THE business news program on TV reported that the stock of Ames Department Stores had dropped 25/8 on the day its quarterly earnings were announced. Earnings were up, the reporter said, but apparently not as much as investors had expected. The incident seemed similar to the way the news media and politicians have been talking about the huge US trade deficit. It's only one part of the puzzle, but certainly an important part: the American fixation with quarterly earnings, and the long-range harm this may be doing to the economy.
The United States is in a new kind of competition. Many companies already understand this and are trying to adjust. The public is probably not sufficiently aware that the jobs being lost to other countries may never come back. Some of these jobs should be lost -- part of the process by which each nation produces what it can most efficiently, given its labor and natural resources. As other nations industrialize, the US is being forced into even higher-technology manufacturing and a greater e mphasis on services.
But one reason jobs are being lost is that US companies tend to be measured in the stock market on the basis of quarterly performance. Pension funds, whose portfolios make them the biggest traders on Wall Street, also measure performance of their investment managers on a quarterly basis, which compounds the problem. Instant results seem to rule the day.
Now, anyone who has ever been remotely connected with building up something new knows that the real world doesn't operate that way. A product takes time to develop. A marketing strategy takes time to carry out. One must have staying power. All of these elements are available to American corporations, but they are not used to their fullest as long as short-term thinking rules the day.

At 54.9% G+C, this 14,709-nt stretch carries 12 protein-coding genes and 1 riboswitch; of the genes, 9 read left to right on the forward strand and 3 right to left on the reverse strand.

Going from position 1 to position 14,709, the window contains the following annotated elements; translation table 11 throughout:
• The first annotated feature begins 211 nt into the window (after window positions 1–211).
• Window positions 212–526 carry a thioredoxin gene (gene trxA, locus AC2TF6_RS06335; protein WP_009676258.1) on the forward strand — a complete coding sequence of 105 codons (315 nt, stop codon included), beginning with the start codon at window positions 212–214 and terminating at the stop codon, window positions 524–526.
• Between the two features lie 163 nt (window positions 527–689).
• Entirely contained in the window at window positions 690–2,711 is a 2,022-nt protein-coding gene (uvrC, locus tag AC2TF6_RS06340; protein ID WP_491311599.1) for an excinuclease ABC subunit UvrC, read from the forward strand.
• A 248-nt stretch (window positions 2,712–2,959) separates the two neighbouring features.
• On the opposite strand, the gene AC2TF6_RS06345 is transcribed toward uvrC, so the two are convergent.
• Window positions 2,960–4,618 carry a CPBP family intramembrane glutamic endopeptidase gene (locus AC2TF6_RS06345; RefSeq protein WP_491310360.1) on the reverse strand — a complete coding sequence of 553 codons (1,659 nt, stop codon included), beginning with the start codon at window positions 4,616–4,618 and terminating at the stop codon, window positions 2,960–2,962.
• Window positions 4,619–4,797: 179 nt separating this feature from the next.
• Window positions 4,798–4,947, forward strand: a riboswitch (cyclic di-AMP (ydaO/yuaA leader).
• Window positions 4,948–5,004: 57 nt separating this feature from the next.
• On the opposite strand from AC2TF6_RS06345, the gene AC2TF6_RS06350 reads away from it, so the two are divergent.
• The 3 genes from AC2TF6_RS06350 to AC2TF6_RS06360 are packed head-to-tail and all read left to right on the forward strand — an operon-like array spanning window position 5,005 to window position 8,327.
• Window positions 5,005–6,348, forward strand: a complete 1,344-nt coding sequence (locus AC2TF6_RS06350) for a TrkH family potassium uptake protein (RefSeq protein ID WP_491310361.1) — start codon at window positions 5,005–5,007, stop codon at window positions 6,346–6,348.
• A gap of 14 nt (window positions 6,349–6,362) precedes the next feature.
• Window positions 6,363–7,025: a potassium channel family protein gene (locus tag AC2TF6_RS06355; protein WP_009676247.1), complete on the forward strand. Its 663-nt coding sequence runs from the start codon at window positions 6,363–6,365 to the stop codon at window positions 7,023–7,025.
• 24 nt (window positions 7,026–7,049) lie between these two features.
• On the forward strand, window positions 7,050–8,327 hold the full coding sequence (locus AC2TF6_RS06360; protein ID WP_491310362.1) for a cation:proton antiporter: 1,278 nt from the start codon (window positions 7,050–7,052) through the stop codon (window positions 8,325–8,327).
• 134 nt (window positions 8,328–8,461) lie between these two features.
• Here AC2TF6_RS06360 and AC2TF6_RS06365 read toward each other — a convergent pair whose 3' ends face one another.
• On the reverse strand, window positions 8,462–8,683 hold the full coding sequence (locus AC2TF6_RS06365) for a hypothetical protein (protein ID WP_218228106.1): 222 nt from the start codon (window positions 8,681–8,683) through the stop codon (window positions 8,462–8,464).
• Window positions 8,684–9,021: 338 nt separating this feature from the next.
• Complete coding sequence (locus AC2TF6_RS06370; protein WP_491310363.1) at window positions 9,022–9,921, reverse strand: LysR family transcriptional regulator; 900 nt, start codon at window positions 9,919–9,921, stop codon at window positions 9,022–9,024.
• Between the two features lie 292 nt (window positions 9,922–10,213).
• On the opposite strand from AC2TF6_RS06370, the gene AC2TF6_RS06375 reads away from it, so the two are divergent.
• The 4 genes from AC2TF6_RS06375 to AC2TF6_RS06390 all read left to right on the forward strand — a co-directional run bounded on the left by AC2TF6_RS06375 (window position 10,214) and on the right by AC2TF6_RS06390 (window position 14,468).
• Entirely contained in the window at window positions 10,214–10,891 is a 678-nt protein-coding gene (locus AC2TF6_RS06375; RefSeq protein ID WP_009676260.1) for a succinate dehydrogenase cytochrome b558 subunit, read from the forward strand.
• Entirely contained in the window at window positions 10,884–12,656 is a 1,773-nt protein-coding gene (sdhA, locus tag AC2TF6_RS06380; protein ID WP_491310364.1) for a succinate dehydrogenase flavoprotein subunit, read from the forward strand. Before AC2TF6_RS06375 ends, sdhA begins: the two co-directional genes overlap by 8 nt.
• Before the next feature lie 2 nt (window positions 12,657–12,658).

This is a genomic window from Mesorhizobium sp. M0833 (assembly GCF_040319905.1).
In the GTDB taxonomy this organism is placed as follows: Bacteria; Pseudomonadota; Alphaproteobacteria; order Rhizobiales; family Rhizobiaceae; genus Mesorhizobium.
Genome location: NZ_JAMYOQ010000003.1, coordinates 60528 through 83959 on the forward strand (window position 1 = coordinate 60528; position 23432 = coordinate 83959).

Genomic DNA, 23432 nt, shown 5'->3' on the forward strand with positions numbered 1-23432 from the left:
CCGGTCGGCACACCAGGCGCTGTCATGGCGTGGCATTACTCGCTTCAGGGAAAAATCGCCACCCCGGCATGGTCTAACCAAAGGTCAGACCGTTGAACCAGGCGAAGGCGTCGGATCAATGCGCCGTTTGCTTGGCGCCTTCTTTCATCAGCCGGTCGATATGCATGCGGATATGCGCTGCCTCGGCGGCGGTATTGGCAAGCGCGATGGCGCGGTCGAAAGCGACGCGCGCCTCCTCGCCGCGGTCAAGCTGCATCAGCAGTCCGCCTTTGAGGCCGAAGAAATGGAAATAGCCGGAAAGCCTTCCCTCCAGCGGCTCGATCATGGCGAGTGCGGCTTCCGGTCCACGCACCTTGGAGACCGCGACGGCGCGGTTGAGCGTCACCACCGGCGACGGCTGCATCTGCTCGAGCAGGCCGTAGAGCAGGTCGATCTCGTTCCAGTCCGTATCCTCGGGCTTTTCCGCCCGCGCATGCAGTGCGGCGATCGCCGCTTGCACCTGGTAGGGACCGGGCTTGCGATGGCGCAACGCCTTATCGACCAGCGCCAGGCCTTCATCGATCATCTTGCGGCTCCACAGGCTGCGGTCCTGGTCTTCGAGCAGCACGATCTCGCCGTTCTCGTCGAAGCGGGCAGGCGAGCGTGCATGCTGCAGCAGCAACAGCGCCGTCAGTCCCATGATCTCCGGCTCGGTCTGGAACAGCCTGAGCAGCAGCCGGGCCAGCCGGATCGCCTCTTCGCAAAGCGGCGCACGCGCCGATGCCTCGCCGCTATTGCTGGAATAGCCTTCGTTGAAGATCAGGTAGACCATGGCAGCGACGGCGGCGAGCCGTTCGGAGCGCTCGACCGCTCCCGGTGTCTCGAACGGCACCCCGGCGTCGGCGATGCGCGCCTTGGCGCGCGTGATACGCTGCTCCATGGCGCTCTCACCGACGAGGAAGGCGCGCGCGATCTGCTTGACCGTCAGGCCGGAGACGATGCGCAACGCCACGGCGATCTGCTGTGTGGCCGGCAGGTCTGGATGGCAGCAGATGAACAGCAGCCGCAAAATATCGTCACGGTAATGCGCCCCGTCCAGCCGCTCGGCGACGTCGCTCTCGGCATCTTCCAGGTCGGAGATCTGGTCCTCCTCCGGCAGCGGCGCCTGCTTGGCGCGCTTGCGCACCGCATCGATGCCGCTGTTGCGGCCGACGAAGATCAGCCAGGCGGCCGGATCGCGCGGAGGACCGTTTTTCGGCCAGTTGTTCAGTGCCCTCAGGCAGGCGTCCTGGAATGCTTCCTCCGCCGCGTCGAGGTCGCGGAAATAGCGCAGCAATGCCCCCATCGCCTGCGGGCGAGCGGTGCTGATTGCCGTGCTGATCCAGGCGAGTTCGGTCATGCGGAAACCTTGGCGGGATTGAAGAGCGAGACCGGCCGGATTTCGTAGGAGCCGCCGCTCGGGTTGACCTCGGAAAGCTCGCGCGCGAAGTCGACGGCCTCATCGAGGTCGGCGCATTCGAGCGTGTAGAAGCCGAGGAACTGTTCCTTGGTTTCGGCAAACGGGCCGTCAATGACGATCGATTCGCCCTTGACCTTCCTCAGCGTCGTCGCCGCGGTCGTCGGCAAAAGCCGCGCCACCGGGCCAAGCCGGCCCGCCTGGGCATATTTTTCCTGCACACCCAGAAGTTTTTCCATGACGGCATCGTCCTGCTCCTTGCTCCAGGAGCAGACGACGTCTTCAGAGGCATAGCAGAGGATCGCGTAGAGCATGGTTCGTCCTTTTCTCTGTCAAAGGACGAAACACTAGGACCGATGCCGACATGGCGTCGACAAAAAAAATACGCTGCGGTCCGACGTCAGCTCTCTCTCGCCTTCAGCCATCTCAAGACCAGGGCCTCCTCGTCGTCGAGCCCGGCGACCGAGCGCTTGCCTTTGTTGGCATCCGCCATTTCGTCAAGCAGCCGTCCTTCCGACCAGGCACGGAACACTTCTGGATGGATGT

And who is using a longer-term strategy? First and foremost, the Japanese. Their large companies are also publicly traded, but management and shareholders seem to understand that they need a longer-term horizon.
Americans are worried about Japanese exports. But an even more serious problem is the way Japanese companies figure out their potential in a global market. Four years ago, when I was last in Japan, an executive of a Japanese conglomerate developing a large-scale computer told an investment group I was traveling with how his company was studying American and Southeast Asian markets. The company then intended to spend five years introducing its products and gaining acceptance for them. Nothing secret abou t these plans, you will note, but they do indicate that the Japanese were willing to do a lot of spadework for the ultimate payoff.
In recent years the leveraged buy-out has become popular in American finance. One purpose is for management to privatize a public company so as to escape the tyranny of quarterly earnings reports to the stockholders.
The US led the way in making public ownership of corporations popular and feasible. US markets still attract funds from all over the world because of their size and liquidity. It is not too much to examine how we can keep our markets liquid, keep financial reporting standards high, and introduce a tolerance and desire for longer-term outlooks by investors.
This is not just of interest to wealthy individuals and pension funds. In the end it affects the kinds of jobs that can keep America at the cutting edge of technological change and at the top of the list in standards of living.